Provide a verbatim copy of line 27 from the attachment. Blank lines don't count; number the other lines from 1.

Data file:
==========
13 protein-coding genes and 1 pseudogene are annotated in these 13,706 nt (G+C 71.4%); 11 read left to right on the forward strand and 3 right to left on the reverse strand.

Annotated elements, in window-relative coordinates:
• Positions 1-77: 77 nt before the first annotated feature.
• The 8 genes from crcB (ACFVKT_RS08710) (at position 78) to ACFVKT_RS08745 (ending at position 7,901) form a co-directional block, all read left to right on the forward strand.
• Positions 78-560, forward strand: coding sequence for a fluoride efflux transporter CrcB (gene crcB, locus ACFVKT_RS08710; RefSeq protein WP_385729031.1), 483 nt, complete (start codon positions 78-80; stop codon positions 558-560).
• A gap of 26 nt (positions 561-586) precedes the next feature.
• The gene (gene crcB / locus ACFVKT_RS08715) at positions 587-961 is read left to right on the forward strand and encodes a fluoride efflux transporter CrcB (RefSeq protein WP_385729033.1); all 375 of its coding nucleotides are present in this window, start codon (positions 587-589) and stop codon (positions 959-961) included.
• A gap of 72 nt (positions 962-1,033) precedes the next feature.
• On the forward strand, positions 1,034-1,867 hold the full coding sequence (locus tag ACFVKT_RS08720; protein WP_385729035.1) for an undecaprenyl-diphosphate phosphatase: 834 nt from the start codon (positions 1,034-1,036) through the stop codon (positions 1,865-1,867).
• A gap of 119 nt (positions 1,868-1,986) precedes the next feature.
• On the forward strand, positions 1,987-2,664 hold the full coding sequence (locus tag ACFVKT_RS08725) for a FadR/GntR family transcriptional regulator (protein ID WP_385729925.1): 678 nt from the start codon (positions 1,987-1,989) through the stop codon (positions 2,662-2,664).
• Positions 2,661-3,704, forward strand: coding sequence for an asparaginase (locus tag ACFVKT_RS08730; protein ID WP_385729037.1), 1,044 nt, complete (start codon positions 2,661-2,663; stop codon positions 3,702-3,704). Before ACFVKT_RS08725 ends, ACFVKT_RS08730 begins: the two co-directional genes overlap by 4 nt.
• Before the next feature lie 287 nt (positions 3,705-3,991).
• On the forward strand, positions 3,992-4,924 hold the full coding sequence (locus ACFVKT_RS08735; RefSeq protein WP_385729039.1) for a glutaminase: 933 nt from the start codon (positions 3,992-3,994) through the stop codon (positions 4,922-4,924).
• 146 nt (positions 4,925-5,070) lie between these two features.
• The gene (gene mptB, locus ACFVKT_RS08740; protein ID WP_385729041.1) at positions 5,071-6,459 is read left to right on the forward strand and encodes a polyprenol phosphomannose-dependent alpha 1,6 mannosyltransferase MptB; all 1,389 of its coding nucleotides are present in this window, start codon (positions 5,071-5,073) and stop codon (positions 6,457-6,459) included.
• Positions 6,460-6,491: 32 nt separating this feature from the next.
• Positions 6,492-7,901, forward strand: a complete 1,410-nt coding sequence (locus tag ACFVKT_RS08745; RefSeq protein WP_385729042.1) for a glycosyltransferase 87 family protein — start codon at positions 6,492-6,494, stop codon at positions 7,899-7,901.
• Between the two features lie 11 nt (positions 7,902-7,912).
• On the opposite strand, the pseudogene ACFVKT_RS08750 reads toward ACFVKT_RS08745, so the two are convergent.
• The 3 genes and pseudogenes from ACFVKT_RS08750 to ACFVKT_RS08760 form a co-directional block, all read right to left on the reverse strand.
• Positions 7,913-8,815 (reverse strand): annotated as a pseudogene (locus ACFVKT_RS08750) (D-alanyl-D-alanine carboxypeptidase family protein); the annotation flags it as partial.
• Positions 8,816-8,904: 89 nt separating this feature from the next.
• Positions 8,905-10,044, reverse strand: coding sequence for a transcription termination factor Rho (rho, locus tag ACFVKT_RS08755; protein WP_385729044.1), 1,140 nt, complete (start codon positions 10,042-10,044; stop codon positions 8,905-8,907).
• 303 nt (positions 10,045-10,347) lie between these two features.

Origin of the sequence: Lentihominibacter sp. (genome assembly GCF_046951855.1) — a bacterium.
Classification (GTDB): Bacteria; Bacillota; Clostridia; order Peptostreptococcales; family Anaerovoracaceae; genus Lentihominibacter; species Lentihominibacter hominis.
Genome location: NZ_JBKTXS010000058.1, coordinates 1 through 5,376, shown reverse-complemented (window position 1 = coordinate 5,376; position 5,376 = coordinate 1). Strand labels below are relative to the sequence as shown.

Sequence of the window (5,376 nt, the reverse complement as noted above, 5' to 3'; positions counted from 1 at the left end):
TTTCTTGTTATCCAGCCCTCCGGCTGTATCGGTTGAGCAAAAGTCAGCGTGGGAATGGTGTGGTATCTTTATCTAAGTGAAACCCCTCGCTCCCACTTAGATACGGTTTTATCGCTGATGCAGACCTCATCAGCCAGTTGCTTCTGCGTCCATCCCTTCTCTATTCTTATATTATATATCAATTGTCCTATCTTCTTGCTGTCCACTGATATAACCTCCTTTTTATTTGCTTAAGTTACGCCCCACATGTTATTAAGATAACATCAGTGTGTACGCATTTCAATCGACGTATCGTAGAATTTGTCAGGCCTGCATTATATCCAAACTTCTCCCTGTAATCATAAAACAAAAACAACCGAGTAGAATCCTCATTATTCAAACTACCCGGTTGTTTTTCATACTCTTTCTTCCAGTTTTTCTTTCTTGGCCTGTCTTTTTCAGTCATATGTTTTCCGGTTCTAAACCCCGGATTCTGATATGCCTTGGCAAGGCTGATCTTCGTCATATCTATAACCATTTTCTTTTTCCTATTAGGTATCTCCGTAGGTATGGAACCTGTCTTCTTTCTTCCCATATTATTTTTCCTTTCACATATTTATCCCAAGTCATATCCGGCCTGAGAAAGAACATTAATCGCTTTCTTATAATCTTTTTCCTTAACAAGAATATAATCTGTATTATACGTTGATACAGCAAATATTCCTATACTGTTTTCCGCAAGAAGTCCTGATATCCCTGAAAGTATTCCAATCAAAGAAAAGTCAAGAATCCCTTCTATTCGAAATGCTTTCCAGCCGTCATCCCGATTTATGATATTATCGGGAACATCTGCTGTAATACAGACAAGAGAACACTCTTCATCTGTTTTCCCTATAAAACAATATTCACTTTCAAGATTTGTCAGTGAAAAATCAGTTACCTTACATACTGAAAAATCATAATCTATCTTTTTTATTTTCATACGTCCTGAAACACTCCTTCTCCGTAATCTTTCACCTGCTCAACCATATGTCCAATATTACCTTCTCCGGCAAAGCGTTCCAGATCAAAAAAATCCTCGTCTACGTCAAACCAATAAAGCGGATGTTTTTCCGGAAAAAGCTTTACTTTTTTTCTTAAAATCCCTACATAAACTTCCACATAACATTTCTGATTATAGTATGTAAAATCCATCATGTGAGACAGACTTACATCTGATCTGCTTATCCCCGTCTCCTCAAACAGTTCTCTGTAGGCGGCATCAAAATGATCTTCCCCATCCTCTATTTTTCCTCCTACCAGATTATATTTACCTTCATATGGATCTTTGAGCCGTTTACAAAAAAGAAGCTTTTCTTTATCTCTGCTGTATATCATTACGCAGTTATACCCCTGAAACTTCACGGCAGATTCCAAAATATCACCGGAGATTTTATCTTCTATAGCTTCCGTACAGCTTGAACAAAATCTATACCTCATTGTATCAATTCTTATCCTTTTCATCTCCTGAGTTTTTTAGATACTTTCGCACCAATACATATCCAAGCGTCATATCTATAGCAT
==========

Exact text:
Classification (GTDB): Bacteria; Bacillota; Clostridia; order Peptostreptococcales; family Anaerovoracaceae; genus Lentihominibacter; species Lentihominibacter hominis.